These Artists And Activists Are Empowering Trans Lives Through Art

Transgender Day of Remembrance (TDoR) is observed on Nov. 20 each year to mourn those lost to acts of anti-transgender violence. Trans women of color are the most likely to face these kinds of violent attacks. Gwendolyn Ann Smith founded the very first TDoR in 1999 and the event has grown every year since with tributes and celebrations of trans lives. Transgender Awareness Week, Nov. 13-17, is a week-long celebration of trans lives birthed from TDoR. Forward Together, a non-profit social justice organization, is collaborating with trans and non-binary artists of color and trans justice organizations across the country, to create original artwork for Trans Day of Resilience.

The Trans Day of Resilience art project is an extension and reimagining of Transgender Day of Remembrance.

Transgender Day of Resilience celebrated its fourth year highlighting trans artists and their community. It is an extension of the overall Trans Day of Remembrance by elevating trans and non-binary artists. Together the artists of color and trans-led organizations create artwork that both honors trans community members who have been killed and celebrates those who are still here. Jennicet Gutierrez, an activist for transgender rights and immigrant rights, says Transgender Day of Remembrance was a collaborative idea between Forward Together and Familia: Trans Queer Liberation Movement. She says it was suggested by organizers who want a way for people to visually understand the everyday lives of trans people in America.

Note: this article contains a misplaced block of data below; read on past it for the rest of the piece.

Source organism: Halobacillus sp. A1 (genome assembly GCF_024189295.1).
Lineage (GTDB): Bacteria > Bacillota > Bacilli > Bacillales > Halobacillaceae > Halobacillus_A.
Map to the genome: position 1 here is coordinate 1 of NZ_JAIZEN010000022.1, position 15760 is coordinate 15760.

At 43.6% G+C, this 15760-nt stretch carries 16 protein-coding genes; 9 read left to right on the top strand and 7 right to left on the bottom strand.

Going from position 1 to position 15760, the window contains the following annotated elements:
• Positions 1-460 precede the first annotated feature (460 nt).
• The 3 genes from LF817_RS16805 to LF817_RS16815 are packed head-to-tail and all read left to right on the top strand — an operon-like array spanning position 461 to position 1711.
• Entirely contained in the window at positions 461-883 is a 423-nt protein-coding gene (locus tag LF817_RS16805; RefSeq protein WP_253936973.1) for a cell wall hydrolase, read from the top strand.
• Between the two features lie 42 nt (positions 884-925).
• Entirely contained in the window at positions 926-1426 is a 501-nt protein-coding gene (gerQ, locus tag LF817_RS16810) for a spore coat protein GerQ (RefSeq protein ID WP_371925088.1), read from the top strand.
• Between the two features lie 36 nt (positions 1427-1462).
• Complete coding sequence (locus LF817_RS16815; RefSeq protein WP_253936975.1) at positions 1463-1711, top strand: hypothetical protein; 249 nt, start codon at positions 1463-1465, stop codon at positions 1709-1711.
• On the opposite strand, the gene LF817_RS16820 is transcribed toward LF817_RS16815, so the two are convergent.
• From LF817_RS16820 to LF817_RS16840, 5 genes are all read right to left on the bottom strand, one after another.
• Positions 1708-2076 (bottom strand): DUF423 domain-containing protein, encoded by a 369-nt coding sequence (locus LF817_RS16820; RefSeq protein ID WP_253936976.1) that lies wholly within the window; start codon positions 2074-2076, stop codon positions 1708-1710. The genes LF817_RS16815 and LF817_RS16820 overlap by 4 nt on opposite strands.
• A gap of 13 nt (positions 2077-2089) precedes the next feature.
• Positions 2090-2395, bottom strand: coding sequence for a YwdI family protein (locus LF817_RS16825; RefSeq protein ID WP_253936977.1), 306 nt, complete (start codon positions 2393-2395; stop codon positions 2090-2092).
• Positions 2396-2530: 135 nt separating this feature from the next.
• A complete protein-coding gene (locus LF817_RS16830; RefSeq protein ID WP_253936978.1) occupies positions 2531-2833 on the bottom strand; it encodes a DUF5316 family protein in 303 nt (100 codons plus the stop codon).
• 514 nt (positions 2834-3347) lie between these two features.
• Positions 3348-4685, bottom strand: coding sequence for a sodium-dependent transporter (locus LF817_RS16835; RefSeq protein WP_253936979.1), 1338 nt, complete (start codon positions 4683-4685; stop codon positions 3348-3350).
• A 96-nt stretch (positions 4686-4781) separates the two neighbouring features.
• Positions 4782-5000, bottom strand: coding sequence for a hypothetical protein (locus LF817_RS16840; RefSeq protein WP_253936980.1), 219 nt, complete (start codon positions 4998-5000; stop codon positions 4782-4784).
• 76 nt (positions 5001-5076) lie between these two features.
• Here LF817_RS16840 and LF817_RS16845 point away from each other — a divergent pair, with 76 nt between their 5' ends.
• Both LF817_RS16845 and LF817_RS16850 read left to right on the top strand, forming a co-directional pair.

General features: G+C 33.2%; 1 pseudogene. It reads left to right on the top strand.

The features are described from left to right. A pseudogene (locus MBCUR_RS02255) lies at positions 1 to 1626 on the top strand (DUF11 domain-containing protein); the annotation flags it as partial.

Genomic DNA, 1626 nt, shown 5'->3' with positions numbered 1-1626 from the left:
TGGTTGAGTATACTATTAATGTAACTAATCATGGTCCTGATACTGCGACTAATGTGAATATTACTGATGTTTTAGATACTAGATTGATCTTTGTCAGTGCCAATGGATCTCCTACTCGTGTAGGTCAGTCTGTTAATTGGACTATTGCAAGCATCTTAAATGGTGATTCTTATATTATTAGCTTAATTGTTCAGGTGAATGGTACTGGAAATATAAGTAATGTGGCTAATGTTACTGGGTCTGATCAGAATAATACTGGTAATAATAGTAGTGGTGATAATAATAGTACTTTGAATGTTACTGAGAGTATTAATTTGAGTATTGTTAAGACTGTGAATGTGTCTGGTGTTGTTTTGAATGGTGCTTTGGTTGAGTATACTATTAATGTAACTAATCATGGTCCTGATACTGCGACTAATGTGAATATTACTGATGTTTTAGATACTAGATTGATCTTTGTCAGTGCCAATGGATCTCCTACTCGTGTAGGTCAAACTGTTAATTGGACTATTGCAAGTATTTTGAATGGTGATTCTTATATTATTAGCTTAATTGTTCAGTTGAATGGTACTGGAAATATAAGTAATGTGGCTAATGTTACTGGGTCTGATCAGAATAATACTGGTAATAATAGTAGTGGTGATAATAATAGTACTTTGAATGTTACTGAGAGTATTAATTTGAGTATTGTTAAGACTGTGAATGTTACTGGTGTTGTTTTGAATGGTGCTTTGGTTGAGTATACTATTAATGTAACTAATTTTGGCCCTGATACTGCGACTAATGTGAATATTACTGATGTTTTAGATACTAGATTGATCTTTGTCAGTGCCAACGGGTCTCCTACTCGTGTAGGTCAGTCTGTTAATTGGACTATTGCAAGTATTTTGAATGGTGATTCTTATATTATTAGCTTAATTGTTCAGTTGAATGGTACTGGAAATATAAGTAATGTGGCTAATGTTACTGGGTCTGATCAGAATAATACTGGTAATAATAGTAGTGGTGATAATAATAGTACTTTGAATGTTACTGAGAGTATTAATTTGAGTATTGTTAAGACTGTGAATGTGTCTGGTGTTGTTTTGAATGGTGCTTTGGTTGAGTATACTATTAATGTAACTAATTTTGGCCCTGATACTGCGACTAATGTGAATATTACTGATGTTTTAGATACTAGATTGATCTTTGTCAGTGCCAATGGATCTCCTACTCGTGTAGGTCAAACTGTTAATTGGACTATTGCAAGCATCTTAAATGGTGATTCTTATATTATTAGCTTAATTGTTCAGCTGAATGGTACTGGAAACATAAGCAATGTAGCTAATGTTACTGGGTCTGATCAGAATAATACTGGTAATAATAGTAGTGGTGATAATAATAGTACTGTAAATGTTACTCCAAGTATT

“People are connecting with the messages these images and it has opened up many conversions.” Gutierrez said. “Art plays a key role in social justice and by doing this we feel we can uplift our trans communities.”

The artists are part of a nationwide network wanting to tell their stories and stories of their communities.

Artists from across the country created specific work that highlight the various people who make up the trans-community. Various non-profits sponsored each art piece and describe the story behind them. Gutierrez says that for many in the trans-community art is an escape and is a way to express their personal story through collective art.

“You can share these works and each people will interpret them in different ways, that’s the power of these pieces,” Gutierrez says. “Art has always been a key part of any social movement and this project we hope encourages those to take action.”

Violence against the trans community has risen steadily in recent years.

According to a report released by the Human Right Campaign, a national LGBTQ advocacy group, more than 20 people have been killed so far this year due to anti-transgender violence. The organization has tracked 128 anti-transgender homicides in the U.S. since 2013.

Prerna Sampat, a spokesperson with Forward Together, says that too often we only highlight trans during times of grief and by having art events we can bring awareness to trans lives.

“At a time when depictions of trans folks often center around suffering and death, we want to celebrate the lives of trans, gender non-conforming and non-binary people in the most unifying way through art,” Sampat said. “Art is fundamental to all social movements because it reconnects us to our deepest values, to what we hold sacred, and to each other.”


READ: Check Out These 9 Trans Activists On Instagram As They Fight For Justice And Equality

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